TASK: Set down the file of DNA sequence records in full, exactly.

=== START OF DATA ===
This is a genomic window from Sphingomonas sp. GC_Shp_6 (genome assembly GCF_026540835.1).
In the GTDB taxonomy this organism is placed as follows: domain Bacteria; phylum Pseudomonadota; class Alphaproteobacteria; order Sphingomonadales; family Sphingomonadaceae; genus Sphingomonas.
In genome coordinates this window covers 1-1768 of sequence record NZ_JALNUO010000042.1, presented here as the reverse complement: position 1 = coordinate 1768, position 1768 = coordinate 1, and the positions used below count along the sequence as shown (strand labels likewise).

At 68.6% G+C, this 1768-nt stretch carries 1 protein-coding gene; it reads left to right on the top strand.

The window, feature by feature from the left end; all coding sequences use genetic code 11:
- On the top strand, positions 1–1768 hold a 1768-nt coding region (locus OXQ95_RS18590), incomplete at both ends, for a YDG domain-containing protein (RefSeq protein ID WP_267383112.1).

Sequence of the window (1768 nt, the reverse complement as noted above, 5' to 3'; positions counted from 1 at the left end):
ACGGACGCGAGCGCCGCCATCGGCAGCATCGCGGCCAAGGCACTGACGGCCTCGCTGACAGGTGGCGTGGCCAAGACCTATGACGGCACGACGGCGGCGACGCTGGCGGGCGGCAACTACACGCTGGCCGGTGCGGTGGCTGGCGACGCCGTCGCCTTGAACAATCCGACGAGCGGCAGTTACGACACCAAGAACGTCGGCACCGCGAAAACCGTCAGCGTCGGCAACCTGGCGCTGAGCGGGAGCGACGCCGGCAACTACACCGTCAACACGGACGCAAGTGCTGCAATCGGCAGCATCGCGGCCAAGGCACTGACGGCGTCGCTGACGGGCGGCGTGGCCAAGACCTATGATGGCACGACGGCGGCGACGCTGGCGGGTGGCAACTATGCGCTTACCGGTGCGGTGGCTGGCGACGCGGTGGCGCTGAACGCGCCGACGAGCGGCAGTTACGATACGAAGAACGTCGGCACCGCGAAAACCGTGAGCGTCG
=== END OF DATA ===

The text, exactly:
This is a genomic window from Sphingomonas sp. GC_Shp_6 (genome assembly GCF_026540835.1).
In the GTDB taxonomy this organism is placed as follows: domain Bacteria; phylum Pseudomonadota; class Alphaproteobacteria; order Sphingomonadales; family Sphingomonadaceae; genus Sphingomonas.
In genome coordinates this window covers 1-1768 of sequence record NZ_JALNUO010000042.1, presented here as the reverse complement: position 1 = coordinate 1768, position 1768 = coordinate 1, and the positions used below count along the sequence as shown (strand labels likewise).

At 68.6% G+C, this 1768-nt stretch carries 1 protein-coding gene; it reads left to right on the top strand.

The window, feature by feature from the left end; all coding sequences use genetic code 11:
- On the top strand, positions 1–1768 hold a 1768-nt coding region (locus OXQ95_RS18590), incomplete at both ends, for a YDG domain-containing protein (RefSeq protein ID WP_267383112.1).

Sequence of the window (1768 nt, the reverse complement as noted above, 5' to 3'; positions counted from 1 at the left end):
ACGGACGCGAGCGCCGCCATCGGCAGCATCGCGGCCAAGGCACTGACGGCCTCGCTGACAGGTGGCGTGGCCAAGACCTATGACGGCACGACGGCGGCGACGCTGGCGGGCGGCAACTACACGCTGGCCGGTGCGGTGGCTGGCGACGCCGTCGCCTTGAACAATCCGACGAGCGGCAGTTACGACACCAAGAACGTCGGCACCGCGAAAACCGTCAGCGTCGGCAACCTGGCGCTGAGCGGGAGCGACGCCGGCAACTACACCGTCAACACGGACGCAAGTGCTGCAATCGGCAGCATCGCGGCCAAGGCACTGACGGCGTCGCTGACGGGCGGCGTGGCCAAGACCTATGATGGCACGACGGCGGCGACGCTGGCGGGTGGCAACTATGCGCTTACCGGTGCGGTGGCTGGCGACGCGGTGGCGCTGAACGCGCCGACGAGCGGCAGTTACGATACGAAGAACGTCGGCACCGCGAAAACCGTGAGCGTCG